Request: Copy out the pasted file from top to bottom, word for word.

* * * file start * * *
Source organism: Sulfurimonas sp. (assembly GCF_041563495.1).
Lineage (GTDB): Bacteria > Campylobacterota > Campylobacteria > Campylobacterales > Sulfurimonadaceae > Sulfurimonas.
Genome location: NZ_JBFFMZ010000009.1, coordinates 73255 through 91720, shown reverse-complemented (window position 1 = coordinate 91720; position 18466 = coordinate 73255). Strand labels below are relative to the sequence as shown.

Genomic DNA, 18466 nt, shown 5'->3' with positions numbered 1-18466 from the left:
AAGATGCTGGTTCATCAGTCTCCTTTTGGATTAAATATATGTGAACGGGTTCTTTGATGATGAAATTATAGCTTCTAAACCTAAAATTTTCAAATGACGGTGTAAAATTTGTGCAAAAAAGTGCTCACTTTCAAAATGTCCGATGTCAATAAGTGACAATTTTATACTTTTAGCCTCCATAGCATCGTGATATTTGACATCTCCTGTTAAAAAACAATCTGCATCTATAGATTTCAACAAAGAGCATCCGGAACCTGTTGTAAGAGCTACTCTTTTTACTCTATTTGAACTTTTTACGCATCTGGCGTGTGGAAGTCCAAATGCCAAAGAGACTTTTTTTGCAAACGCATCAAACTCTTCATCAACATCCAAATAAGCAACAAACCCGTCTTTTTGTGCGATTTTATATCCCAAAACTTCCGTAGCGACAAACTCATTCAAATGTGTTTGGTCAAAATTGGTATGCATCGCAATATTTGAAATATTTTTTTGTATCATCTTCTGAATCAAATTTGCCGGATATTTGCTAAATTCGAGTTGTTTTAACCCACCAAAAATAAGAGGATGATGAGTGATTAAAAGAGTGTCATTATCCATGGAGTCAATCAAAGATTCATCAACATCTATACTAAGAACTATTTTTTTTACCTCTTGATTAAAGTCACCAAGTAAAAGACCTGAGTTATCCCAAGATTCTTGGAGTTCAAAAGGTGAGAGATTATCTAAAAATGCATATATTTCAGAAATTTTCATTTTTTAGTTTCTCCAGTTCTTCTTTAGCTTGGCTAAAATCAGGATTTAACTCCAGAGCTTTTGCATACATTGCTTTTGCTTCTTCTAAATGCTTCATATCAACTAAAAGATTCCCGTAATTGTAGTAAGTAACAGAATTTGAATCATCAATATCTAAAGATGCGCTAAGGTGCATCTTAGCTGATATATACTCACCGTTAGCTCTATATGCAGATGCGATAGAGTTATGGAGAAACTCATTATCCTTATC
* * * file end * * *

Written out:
Source organism: Sulfurimonas sp. (assembly GCF_041563495.1).
Lineage (GTDB): Bacteria > Campylobacterota > Campylobacteria > Campylobacterales > Sulfurimonadaceae > Sulfurimonas.
Genome location: NZ_JBFFMZ010000009.1, coordinates 73255 through 91720, shown reverse-complemented (window position 1 = coordinate 91720; position 18466 = coordinate 73255). Strand labels below are relative to the sequence as shown.

Genomic DNA, 18466 nt, shown 5'->3' with positions numbered 1-18466 from the left:
AAGATGCTGGTTCATCAGTCTCCTTTTGGATTAAATATATGTGAACGGGTTCTTTGATGATGAAATTATAGCTTCTAAACCTAAAATTTTCAAATGACGGTGTAAAATTTGTGCAAAAAAGTGCTCACTTTCAAAATGTCCGATGTCAATAAGTGACAATTTTATACTTTTAGCCTCCATAGCATCGTGATATTTGACATCTCCTGTTAAAAAACAATCTGCATCTATAGATTTCAACAAAGAGCATCCGGAACCTGTTGTAAGAGCTACTCTTTTTACTCTATTTGAACTTTTTACGCATCTGGCGTGTGGAAGTCCAAATGCCAAAGAGACTTTTTTTGCAAACGCATCAAACTCTTCATCAACATCCAAATAAGCAACAAACCCGTCTTTTTGTGCGATTTTATATCCCAAAACTTCCGTAGCGACAAACTCATTCAAATGTGTTTGGTCAAAATTGGTATGCATCGCAATATTTGAAATATTTTTTTGTATCATCTTCTGAATCAAATTTGCCGGATATTTGCTAAATTCGAGTTGTTTTAACCCACCAAAAATAAGAGGATGATGAGTGATTAAAAGAGTGTCATTATCCATGGAGTCAATCAAAGATTCATCAACATCTATACTAAGAACTATTTTTTTTACCTCTTGATTAAAGTCACCAAGTAAAAGACCTGAGTTATCCCAAGATTCTTGGAGTTCAAAAGGTGAGAGATTATCTAAAAATGCATATATTTCAGAAATTTTCATTTTTTAGTTTCTCCAGTTCTTCTTTAGCTTGGCTAAAATCAGGATTTAACTCCAGAGCTTTTGCATACATTGCTTTTGCTTCTTCTAAATGCTTCATATCAACTAAAAGATTCCCGTAATTGTAGTAAGTAACAGAATTTGAATCATCAATATCTAAAGATGCGCTAAGGTGCATCTTAGCTGATATATACTCACCGTTAGCTCTATATGCAGATGCGATAGAGTTATGGAGAAACTCATTATCCTTATC